Harriet Fasenfest is a writer, cook, gardener and self-described backyard economist. Her new book, A Householder’s Guide to the Universe: A Monthly Guide on How to Get Back to the Basics and Change the World (Tin House), offers both practical advice for urban homesteading (from gardening and canning to budgeting and cleaning) and Fasenfest’s sharp, sometimes funny, analysis of the current economic and environmental crises. We recommend it to anyone who has felt the satisfaction of growing her own food or thinks she might want to. Reading Fasenfest’s ideas and advice, you can’t help but get caught up in her householding revolution and the notion that it will cure what ails our culture. Fasenfest teaches classes on food preservation and householding at her backyard schoolhouse in (where else?) Portland. We asked her a few questions.
Most people I know have to work outside the home to pay the bills (and many of them find a lot of satisfaction in their jobs), and many of these same people believe in producing their own food. They keep gardens and/or chickens and dabble in canning and, as you know, it’s a lot, and they’re exhausted. What advice do you have for them? We do and choose what we feel we need to or value. To the extent a 40-hour a week job (or more) is required then I suppose folks will have to enter into this lifestyle in their free time. But, really, I think working 20 hours a week “out there” and the other 20 hours “in here” in our homes, gardens, community, makes for a sane life and one that will permit the powering down some folks are talking about.
Will you share a few householding ideas from your book for us dabblers? Start with a personal inventory as to why this life might appeal to you. Very often we jump ahead without understanding both the motive and the costs of doing so. Backyard chickens, for example. Folks loved the idea and many still do but the reality of the work, the mess and the aging of our chickens (how many people will do butchering?) is becoming clear. In other words, go slow and be real.For the Garden, if you have one, stand outside in your yard and think about where the sun rises and sets and how it will change over the year. You’d be surprised how few folks know that. Before hacking up the yard, get to know it. Think seriously about what your family likes to eat —fresh or preserved. Are you growing a salad garden for eating in season or a preserving garden for putting up? I talk about all that in the book.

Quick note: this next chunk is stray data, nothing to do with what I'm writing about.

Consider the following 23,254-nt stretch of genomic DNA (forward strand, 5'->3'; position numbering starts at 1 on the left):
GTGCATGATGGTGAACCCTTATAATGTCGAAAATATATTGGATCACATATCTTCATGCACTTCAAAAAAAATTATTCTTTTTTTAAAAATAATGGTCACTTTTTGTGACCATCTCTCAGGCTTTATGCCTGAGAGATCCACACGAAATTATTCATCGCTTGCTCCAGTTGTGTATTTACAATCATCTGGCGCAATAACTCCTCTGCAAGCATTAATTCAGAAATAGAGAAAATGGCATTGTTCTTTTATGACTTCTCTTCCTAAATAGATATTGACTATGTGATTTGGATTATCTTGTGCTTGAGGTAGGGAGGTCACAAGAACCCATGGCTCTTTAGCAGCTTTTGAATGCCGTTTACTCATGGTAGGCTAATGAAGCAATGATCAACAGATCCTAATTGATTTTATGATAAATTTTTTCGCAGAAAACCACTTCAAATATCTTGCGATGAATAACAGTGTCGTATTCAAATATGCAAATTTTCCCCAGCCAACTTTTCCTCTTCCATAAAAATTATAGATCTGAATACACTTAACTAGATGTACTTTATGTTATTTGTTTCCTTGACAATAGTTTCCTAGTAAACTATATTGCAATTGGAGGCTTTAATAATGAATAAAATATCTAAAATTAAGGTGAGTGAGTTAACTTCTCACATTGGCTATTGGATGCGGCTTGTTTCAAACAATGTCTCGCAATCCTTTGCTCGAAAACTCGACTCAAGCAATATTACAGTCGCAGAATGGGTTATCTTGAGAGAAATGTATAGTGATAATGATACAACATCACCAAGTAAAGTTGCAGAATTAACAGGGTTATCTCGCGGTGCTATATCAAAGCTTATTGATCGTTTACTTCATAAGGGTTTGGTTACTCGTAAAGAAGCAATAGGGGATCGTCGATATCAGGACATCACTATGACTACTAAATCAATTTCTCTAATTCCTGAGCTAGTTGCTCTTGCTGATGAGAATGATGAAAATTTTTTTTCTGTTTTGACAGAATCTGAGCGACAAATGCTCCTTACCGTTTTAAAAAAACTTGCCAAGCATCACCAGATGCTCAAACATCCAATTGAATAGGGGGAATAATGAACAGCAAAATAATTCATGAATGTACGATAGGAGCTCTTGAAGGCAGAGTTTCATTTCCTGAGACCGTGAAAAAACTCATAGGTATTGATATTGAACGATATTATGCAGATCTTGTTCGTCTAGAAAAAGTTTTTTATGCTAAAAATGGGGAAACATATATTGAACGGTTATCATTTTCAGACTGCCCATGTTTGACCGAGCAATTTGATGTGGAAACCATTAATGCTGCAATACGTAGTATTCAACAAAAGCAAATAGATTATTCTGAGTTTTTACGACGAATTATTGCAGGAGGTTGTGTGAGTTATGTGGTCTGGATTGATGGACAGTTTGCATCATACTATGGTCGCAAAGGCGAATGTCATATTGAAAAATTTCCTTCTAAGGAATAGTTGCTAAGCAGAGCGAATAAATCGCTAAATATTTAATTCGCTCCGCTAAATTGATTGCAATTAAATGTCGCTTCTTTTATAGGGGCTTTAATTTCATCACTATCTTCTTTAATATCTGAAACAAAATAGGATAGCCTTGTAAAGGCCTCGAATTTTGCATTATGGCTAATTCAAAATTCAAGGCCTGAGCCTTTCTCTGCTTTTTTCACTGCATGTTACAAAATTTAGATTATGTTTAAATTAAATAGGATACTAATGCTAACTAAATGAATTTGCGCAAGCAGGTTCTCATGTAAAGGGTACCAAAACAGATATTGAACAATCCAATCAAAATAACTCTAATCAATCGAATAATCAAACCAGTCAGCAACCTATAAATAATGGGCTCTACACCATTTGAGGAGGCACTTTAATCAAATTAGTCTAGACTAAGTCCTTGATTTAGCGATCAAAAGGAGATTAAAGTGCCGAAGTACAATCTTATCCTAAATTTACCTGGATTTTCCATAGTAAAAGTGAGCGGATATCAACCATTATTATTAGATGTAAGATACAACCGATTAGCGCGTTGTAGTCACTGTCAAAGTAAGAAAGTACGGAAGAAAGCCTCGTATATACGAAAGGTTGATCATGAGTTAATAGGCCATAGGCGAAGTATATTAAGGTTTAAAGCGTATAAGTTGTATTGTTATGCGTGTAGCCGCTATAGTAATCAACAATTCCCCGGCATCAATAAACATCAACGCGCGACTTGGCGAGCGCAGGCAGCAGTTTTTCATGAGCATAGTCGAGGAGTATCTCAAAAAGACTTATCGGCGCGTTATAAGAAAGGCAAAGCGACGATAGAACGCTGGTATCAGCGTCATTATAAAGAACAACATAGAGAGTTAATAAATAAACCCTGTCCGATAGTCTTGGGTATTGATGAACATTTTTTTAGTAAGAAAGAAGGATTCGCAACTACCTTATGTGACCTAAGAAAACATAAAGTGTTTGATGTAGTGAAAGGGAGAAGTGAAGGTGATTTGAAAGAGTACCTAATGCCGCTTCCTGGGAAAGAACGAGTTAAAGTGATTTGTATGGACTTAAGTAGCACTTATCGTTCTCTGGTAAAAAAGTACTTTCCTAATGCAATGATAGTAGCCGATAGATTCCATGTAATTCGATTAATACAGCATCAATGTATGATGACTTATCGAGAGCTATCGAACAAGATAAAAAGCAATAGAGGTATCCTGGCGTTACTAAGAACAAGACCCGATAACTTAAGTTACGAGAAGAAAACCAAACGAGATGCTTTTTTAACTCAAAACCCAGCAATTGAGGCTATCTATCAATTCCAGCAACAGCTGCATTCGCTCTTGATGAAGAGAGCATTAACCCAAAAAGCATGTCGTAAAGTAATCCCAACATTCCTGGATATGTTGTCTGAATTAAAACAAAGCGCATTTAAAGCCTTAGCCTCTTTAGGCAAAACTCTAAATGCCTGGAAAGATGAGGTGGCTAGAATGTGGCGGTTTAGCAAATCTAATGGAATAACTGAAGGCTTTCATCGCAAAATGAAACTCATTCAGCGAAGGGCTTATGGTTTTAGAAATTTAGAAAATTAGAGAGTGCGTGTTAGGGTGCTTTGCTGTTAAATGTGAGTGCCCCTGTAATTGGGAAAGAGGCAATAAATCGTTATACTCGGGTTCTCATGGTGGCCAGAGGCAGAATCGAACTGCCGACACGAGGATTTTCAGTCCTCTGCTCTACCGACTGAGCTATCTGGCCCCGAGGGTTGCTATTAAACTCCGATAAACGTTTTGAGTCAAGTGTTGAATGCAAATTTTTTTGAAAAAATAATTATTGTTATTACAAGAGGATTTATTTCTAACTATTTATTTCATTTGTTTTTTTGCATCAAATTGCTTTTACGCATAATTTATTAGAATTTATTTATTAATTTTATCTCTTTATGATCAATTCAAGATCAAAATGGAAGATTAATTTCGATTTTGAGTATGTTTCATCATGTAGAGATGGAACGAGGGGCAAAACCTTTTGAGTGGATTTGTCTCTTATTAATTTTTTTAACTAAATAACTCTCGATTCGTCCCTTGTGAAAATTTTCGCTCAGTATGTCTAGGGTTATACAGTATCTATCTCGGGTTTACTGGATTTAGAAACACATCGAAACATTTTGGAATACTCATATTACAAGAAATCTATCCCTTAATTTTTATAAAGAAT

As for the kitchen, look in your cupboards and count the number of boxed cereals or look in the fridge for the number of condiments you’ve collected. It will tell you a lot about the way you choose to set up your stores. Remember, householding (as it relates to the kitchen) is about creating your “stores,” not shopping at theirs.
Let’s say you’re a bookseller building a display. What other books would you display with A Householder’s Guide to the Universe? Hmmm – I’d go with Sandor Katz’s Wild Fermentation and The Revolution will not be Microwaved; Foods Not Lawnsby HC Flores; David Korten’s Agenda for a New Economy; The Value of Nothing by Raj Patal; Power Down by Richard Heinberg; Radical Homemaker by Shannon Hayes and maybe Christopher Alexander’s A Pattern Language, though that might confuse people (it does apply and might make the display interesting) and maybe some basics cookbook like The Joy of Cooking or Alice Waters’ book The Art of Simple Food.
This is a great list. Hey, booksellers, do this!